Ontario Agriculture

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Day 8: Out with a bang! Battles, beers and baseball

The day started off early with a 6:30 departure from Alexandria, Virginia, with a two-hour drive to Gettysburg, Pennsylvania. Our in-flight service was compliments of Tom and Robin and consisted of snacks, moist towelettes and entertainment! There's nothing wrong with a little pampering in the morning. :) The health and wellness team got the competitive juices flowing with an adult colouring contest with our fearless bus driver Nancy serving as the judge!

Upon arriving in Gettysburg, it's clear to see that it is still a town very much steeped in history and civil war culture. Evidence of the great battle can still be seen throughout the town with bullet holes in the buildings, the cellars where the citizens waited out the battle, the preservation of historic sites and the many memorials. Great efforts are being made to return the 6,000 acre state park to the state in which it would have been found in 1863. Largely consisting of wooded sites used for firewood and agricultural land for cash crops, it was nice to hear that the state has a good working relationship with the local farming community to still actively farm the land.


We arrived at the Cyclorama Film and Museum experience where we viewed a film about the battle of Gettysburg during the Civil War. It set the back drop for our day and we finished up in the Cyclorama viewing room.

It was a planetarium-like room with an oil canvas 42 feet high by 372 feet long displayed around the perimeter of the room. The display included an exhibit of props that are so well placed they appear to go into the painting bringing it to life and giving the sense that you are out on the battlefield.

We hopped back onto the bus where we met with Chris Rebmann our certified Gettysburg Battlefield guide. We spent the next 2.5 hrs with Chris immersed in the battle of Gettysburg and walked in the footsteps of the Union army as they fought in a grueling battle against the confederate army for three days from July 1st-3rd, 1863; a battle that would result in 50,000 casualties. We heard many stories of different leaders that fought in that battle and the different ways in which they led theirs troops to victory; some leading from behind and others from the front. There is something very humbling and sobering about standing on the grounds of a great battle; a battle that you know shaped history to create the world in which we are fortunate to live in today.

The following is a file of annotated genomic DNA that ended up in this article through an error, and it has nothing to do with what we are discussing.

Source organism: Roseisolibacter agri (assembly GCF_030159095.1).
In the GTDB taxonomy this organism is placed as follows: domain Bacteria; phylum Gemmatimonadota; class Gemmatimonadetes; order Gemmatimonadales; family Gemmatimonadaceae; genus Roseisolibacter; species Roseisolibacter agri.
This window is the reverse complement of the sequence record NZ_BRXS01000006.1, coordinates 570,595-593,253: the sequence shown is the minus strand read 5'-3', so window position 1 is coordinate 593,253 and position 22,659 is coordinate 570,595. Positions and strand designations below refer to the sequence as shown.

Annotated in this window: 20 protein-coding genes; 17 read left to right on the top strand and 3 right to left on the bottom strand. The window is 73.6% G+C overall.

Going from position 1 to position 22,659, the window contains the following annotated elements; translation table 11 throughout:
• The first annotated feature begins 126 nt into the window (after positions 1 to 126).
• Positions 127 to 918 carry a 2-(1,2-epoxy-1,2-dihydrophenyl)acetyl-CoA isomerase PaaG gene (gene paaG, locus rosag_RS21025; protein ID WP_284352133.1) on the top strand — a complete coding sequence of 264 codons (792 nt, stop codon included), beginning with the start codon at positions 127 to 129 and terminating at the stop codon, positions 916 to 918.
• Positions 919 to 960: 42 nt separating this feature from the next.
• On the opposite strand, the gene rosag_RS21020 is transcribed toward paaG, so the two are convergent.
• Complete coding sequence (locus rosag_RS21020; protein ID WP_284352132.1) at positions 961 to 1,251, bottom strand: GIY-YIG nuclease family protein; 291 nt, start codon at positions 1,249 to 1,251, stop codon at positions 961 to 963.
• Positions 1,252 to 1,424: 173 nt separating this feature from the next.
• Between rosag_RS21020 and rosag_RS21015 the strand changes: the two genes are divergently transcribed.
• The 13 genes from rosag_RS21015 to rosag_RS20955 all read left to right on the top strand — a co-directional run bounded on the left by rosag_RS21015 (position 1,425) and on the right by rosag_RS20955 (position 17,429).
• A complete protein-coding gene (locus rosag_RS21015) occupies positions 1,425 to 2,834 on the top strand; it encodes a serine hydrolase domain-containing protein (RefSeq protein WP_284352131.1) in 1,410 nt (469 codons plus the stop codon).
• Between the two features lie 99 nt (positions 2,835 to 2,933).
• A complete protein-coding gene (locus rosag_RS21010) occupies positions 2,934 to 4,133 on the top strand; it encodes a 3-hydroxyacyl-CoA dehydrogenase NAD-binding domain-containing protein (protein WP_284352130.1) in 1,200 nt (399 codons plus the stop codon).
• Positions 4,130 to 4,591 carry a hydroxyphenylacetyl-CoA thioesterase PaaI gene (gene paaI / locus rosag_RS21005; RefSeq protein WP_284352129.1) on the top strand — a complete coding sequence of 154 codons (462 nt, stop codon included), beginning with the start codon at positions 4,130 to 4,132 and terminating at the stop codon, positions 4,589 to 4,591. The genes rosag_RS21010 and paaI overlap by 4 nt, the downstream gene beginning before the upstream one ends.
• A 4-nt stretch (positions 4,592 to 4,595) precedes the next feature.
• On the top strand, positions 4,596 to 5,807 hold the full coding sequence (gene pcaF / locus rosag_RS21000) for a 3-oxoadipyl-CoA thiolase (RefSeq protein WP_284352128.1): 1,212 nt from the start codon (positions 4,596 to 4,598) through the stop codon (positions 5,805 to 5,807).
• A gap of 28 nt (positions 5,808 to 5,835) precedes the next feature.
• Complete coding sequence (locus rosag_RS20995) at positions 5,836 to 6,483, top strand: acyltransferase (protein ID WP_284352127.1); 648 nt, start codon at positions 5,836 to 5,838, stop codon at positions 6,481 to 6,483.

After hitting the streets of Gettysburg for lunch it was back on the bus to make our way to The Pennsylvania State College. Our bus ride consisted of a lively conversation about how we can apply the examples of leadership we learned about in the battle of Gettysburg to our roles in agriculture and the agricultural community as a whole. There was also the sponsor spotlight highlighting the newly launched "SeCan's growing trust" as well as group time to work on our IAP projects.

After checking into the hotel we met our Pennsylvania counterparts from the Rural-Urban Leadership (RULE) Program at a local Spikes minor league baseball game. The hospitality offered by our guests made us feel truly welcomed. The ever expanding network of agricultural leaders has never been more evident. The opportunity to connect and share in a relaxed atmosphere was second to none. The Spikes won the game and we celebrated with fireworks!

Leadership was presented today through the lens of the in battle of Gettysburg. As a class we took away that as leaders we have to be adaptable, confident and willing to accept change. We all have difficult decisions to make everyday; the true leaders accept change and lead their peers in the direction of change.

-Class 16

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Comment by OntAG Admin on July 15, 2016 at 3:00pm

It sounds like a very thoughtful and profound experiences for everyone.

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